Exelon expects Illinois bill to support nuke plants in March
- Illinois legislators are preparing to introduce legislation supporting Exelon's nuclear generation in the state, and the company believes the measure will have broad bipartisan support, Midwest Energy news reports.
- Specifics of the bill are not known, but company officials say they expect it will move through the state's legislature quickly, likely next month.
- Exelon has six nuclear generators in Illinois, and has long argued for legislation to guarantee income from the plants so they stay profitable and operating.
Exelon may be closing in on legislative support for its Illinois nuclear fleet, officials said during the company's earnings call this week. Previously the company has said its facilities in Byron, Clinton and the Quad Cities are struggling to remain profitable.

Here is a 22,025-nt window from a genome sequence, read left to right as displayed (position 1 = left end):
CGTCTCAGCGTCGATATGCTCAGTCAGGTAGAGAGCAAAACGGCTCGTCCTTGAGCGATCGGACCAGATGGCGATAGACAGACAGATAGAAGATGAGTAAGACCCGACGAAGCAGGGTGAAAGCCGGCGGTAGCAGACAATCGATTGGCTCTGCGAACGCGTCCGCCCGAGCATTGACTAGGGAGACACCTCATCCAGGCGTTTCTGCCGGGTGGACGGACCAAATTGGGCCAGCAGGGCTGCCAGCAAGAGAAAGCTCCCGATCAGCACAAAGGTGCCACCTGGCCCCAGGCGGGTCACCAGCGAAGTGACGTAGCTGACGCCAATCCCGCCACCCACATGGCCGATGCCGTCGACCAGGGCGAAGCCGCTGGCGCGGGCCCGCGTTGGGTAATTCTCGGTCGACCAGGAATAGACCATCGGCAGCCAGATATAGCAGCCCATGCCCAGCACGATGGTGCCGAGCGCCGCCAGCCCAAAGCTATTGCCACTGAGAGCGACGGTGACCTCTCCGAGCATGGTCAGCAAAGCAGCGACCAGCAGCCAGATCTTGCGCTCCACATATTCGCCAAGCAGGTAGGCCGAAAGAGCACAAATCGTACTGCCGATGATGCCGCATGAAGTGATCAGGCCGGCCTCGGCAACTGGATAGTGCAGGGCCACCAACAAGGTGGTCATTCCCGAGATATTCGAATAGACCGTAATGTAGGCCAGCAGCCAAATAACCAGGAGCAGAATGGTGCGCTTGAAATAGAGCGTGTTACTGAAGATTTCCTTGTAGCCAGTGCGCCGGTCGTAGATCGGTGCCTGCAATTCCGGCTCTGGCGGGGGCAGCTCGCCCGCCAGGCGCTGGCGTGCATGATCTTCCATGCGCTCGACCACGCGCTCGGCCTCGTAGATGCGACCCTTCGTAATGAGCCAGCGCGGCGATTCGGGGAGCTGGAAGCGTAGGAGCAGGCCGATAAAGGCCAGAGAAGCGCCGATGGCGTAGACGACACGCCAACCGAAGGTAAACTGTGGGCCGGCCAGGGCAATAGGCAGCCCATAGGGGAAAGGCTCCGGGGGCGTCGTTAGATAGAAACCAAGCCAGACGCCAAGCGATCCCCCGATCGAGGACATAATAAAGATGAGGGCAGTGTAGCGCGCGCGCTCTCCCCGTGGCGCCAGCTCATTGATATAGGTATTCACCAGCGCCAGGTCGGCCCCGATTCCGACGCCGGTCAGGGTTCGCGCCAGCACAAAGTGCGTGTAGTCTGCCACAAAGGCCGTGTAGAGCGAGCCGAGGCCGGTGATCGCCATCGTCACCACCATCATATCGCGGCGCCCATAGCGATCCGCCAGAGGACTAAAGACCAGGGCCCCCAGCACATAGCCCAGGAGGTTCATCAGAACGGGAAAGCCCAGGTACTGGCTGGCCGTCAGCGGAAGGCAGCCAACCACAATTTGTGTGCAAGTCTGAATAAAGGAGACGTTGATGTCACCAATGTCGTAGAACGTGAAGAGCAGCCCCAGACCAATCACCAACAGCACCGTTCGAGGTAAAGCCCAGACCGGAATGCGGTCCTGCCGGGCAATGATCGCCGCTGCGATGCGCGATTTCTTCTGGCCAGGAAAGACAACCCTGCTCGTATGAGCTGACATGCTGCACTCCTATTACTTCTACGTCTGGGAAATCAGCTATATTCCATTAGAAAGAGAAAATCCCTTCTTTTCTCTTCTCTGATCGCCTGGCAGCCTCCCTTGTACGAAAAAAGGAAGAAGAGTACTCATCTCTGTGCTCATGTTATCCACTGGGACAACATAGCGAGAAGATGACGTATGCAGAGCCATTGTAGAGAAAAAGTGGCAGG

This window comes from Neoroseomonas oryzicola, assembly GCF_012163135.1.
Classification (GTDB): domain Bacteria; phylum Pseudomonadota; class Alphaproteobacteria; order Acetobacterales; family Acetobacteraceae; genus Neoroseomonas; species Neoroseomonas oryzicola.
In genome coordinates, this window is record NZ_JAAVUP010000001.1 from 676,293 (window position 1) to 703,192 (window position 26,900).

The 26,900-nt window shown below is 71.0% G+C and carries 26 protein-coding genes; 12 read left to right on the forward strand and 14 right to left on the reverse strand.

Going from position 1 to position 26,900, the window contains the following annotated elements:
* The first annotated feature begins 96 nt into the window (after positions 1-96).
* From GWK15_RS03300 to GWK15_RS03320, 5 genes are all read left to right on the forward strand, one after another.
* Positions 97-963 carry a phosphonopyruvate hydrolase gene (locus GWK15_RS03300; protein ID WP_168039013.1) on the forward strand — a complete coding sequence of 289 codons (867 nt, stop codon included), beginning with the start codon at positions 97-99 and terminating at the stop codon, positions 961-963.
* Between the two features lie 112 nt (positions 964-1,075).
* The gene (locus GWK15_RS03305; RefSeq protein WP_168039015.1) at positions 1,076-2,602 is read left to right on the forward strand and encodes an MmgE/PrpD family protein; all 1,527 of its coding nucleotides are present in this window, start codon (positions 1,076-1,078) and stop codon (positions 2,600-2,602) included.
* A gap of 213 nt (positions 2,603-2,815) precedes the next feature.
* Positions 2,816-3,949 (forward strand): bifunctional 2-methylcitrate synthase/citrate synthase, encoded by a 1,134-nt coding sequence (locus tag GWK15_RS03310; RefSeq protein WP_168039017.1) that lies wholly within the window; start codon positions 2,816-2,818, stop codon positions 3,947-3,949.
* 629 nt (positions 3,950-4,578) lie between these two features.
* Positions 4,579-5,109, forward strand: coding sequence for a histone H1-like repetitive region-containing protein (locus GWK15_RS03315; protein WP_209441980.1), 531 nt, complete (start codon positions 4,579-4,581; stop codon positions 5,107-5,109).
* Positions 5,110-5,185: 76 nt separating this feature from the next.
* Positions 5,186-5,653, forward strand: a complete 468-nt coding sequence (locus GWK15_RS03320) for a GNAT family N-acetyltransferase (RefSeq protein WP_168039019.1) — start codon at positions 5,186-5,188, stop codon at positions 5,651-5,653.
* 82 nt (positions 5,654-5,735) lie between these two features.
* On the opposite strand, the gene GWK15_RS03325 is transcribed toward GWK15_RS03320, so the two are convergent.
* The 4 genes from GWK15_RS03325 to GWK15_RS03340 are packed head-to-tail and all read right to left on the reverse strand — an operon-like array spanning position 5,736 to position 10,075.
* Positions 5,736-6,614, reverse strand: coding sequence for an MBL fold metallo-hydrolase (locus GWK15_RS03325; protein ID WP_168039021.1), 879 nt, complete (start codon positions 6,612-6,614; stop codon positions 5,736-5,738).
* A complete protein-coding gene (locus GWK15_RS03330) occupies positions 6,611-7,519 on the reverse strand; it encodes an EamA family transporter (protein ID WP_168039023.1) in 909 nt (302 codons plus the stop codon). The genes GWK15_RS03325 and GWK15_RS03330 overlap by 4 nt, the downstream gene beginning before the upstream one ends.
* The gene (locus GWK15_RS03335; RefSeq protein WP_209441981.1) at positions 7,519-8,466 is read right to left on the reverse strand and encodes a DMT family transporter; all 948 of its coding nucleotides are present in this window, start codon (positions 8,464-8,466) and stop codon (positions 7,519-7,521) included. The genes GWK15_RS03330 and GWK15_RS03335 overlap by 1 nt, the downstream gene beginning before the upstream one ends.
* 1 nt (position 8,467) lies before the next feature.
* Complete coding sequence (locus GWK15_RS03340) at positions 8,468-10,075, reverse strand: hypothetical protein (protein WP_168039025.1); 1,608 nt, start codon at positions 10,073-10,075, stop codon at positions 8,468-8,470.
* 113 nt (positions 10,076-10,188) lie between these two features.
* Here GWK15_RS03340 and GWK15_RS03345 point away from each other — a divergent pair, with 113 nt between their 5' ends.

Midwest Energy News reports that few details are public about the bill, but during the company's quarterly earnings call Exelon Chief Strategy Officer Bill Von Hoene said "there will be a significant number of sponsors and it will be bipartisan. ... We anticipate Republican and Democratic sponsors in significant numbers."
Illinois leads the nation in producing nuclear power, though the state has issued a report finding it could get by without the nuclear generation and that the closures could lead to a cleaner energy mix for the state. Nuclear is responsible for roughly half the power sold by utilities and alternative retail electric suppliers in the state. Coal makes up about 43%.
"It is not yet been determined what the mechanics will be, but there will be adequate support and sponsorship in both houses to run it through the legislature," Von Hoene told analysts.
Last week Exelon reported adjusted fourth quarter 2014 earnings of $18 million, down from the $495 million the company posted in the same quarter a year before. The company's ComEd and PECO utility subsidiaries both faced milder weather, which hurt earnings.
- Midwest Energy News Bill to support Illinois nuclear plants expected by March
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